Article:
This Note argues that the Seventh Amendment's jury trial right does not include litigants in class suits and proposes returning class action suits to their equity roots. Part I explores the historical trajectory of class action suits, beginning with their emergence under equity and their status within the Seventh Amendment's law/equity distinction. It then explores the early American jurisprudential recognition of them as exclusively in equity and the erosion of this recognition in the wake of the Rules Enabling Act and the Federal Rules of Civil Procedure. Part II surveys the arc of Supreme Court decisional law that led to Justice Souter's pronouncement in Ortiz, examining how various factors, including the Court's reading of the Rules Enabling Act and the Federal Rules of Civil Procedure, served as the predicate for a progressive expansion of the right to jury trial in class action suits. Finally, Part III argues that the Court should abolish the right to jury trial in class action suits under FRCP 23 and restore class action suits to their historical place under equity jurisdiction.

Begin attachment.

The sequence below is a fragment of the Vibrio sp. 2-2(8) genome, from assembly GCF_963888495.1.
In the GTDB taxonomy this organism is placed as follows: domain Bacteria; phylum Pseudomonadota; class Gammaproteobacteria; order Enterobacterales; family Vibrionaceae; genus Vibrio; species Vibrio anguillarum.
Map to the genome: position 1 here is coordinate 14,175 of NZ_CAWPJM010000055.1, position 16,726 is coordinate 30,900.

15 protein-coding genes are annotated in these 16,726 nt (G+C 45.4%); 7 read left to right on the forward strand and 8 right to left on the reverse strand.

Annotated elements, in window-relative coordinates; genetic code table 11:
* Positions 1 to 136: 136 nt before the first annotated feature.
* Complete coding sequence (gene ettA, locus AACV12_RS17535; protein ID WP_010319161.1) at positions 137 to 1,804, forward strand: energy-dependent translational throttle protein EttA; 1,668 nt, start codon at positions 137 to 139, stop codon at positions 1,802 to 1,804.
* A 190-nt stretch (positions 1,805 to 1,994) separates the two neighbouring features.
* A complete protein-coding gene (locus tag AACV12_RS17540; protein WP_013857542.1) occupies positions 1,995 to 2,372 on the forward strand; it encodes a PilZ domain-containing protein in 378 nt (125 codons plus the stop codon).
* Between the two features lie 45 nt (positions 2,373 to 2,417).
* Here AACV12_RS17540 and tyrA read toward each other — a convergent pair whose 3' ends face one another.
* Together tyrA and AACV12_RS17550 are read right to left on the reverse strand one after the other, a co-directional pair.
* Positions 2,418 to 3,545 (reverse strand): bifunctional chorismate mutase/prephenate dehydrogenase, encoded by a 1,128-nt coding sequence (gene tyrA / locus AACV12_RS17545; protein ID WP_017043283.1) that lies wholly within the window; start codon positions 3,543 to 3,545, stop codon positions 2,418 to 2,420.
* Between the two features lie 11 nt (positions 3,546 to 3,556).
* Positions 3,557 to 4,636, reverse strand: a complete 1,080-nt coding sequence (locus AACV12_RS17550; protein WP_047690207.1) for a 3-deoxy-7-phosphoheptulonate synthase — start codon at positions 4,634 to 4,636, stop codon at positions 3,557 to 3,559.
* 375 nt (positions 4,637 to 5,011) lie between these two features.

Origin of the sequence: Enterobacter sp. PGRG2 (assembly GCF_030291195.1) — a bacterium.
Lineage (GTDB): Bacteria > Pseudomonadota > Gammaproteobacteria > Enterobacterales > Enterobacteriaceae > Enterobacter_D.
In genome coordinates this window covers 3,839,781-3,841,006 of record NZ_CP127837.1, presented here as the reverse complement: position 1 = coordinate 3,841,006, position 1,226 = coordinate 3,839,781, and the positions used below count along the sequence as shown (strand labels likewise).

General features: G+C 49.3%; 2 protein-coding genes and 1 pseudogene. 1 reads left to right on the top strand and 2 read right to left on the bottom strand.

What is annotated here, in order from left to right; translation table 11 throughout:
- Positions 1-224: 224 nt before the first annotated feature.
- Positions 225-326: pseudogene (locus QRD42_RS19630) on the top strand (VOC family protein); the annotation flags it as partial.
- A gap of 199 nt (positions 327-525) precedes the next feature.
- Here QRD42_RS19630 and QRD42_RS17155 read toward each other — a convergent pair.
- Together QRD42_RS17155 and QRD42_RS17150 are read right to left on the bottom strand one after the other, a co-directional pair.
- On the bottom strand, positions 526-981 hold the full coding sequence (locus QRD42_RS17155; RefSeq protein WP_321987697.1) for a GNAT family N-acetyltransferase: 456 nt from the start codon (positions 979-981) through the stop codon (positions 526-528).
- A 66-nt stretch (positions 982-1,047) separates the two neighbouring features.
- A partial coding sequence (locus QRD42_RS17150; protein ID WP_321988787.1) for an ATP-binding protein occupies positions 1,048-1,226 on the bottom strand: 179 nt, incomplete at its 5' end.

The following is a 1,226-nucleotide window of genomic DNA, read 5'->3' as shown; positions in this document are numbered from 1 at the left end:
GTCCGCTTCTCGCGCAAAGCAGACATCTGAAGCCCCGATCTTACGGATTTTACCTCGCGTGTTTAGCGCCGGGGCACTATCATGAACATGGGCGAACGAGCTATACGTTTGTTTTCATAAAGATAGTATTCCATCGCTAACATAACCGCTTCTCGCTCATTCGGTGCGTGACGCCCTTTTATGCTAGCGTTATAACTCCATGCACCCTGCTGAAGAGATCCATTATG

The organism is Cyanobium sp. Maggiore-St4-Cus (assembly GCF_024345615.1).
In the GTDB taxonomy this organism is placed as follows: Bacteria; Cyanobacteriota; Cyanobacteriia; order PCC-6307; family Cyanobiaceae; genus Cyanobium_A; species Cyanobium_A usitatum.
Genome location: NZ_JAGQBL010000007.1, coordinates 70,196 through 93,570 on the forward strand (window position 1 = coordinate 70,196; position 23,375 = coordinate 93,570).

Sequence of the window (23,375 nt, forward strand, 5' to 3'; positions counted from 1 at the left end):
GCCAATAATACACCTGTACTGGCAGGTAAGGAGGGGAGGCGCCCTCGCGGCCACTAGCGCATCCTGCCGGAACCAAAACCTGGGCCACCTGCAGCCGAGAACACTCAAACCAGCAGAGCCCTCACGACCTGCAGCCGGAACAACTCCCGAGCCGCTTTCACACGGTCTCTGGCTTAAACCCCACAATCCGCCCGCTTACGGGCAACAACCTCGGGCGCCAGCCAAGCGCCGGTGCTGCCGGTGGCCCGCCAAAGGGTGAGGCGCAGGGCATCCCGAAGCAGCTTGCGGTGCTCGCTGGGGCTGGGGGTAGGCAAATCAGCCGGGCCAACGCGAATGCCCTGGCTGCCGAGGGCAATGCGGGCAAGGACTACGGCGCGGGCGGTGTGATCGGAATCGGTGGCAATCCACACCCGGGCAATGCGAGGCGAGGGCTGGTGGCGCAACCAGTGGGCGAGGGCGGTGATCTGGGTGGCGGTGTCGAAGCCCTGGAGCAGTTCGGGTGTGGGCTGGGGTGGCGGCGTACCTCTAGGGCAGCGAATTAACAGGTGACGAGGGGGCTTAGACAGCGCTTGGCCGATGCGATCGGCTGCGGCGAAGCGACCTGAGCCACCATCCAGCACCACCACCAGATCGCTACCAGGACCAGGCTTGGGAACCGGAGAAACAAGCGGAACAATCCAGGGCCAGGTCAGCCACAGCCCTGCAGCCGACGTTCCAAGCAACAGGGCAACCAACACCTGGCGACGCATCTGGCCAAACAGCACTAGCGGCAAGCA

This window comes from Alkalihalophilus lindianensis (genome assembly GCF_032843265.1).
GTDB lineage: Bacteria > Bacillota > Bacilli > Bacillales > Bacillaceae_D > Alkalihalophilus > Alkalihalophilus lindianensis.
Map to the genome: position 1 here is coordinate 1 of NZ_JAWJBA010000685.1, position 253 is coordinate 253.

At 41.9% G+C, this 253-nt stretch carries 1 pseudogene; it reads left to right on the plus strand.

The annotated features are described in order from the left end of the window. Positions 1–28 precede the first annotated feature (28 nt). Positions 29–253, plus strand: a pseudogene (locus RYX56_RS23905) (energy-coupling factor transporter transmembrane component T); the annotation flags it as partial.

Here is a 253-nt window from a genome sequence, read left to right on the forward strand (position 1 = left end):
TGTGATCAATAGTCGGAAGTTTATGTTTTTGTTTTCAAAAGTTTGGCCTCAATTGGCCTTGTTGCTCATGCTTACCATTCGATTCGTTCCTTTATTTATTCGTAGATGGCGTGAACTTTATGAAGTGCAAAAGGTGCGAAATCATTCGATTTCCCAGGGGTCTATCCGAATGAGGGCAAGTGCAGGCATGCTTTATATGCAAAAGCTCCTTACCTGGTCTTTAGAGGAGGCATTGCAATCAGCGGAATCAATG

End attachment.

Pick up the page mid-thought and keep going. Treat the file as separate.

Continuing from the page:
Joshua D. Stadtler,
Ortiz Got It Wrong: Why the Seventh Amendment Does Not Protect the Right to Jury Trial in Class Action Suits under FRCP 23,
61 Hastings L.J. 1561
Available at: https://repository.uchastings.edu/hastings_law_journal/vol61/iss6/9